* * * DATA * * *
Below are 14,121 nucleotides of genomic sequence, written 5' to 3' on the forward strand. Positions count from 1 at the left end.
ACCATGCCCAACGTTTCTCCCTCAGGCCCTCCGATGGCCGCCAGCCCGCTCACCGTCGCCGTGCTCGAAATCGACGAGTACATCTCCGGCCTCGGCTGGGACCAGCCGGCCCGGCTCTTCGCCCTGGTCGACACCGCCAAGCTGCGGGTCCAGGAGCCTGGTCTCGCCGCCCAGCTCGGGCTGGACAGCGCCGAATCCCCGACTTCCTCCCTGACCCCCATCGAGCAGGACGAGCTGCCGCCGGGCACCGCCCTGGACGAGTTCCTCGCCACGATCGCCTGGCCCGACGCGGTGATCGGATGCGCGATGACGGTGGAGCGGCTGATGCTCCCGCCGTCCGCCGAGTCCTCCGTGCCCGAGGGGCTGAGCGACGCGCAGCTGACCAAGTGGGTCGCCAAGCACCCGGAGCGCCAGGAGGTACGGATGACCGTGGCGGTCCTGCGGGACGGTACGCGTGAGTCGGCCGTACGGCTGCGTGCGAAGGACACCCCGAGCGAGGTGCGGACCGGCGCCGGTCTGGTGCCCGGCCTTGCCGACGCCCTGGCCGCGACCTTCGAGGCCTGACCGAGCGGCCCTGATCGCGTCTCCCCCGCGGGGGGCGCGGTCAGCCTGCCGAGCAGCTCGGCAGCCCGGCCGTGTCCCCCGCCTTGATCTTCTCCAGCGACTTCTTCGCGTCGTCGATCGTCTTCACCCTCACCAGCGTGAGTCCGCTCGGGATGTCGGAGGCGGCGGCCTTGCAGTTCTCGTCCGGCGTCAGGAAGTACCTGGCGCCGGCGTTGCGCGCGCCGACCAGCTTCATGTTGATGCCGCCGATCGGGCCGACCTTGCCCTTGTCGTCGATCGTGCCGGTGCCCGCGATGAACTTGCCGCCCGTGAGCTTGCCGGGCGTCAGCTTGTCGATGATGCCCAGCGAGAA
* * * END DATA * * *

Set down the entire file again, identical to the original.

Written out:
Below are 14,121 nucleotides of genomic sequence, written 5' to 3' on the forward strand. Positions count from 1 at the left end.
ACCATGCCCAACGTTTCTCCCTCAGGCCCTCCGATGGCCGCCAGCCCGCTCACCGTCGCCGTGCTCGAAATCGACGAGTACATCTCCGGCCTCGGCTGGGACCAGCCGGCCCGGCTCTTCGCCCTGGTCGACACCGCCAAGCTGCGGGTCCAGGAGCCTGGTCTCGCCGCCCAGCTCGGGCTGGACAGCGCCGAATCCCCGACTTCCTCCCTGACCCCCATCGAGCAGGACGAGCTGCCGCCGGGCACCGCCCTGGACGAGTTCCTCGCCACGATCGCCTGGCCCGACGCGGTGATCGGATGCGCGATGACGGTGGAGCGGCTGATGCTCCCGCCGTCCGCCGAGTCCTCCGTGCCCGAGGGGCTGAGCGACGCGCAGCTGACCAAGTGGGTCGCCAAGCACCCGGAGCGCCAGGAGGTACGGATGACCGTGGCGGTCCTGCGGGACGGTACGCGTGAGTCGGCCGTACGGCTGCGTGCGAAGGACACCCCGAGCGAGGTGCGGACCGGCGCCGGTCTGGTGCCCGGCCTTGCCGACGCCCTGGCCGCGACCTTCGAGGCCTGACCGAGCGGCCCTGATCGCGTCTCCCCCGCGGGGGGCGCGGTCAGCCTGCCGAGCAGCTCGGCAGCCCGGCCGTGTCCCCCGCCTTGATCTTCTCCAGCGACTTCTTCGCGTCGTCGATCGTCTTCACCCTCACCAGCGTGAGTCCGCTCGGGATGTCGGAGGCGGCGGCCTTGCAGTTCTCGTCCGGCGTCAGGAAGTACCTGGCGCCGGCGTTGCGCGCGCCGACCAGCTTCATGTTGATGCCGCCGATCGGGCCGACCTTGCCCTTGTCGTCGATCGTGCCGGTGCCCGCGATGAACTTGCCGCCCGTGAGCTTGCCGGGCGTCAGCTTGTCGATGATGCCCAGCGAGAA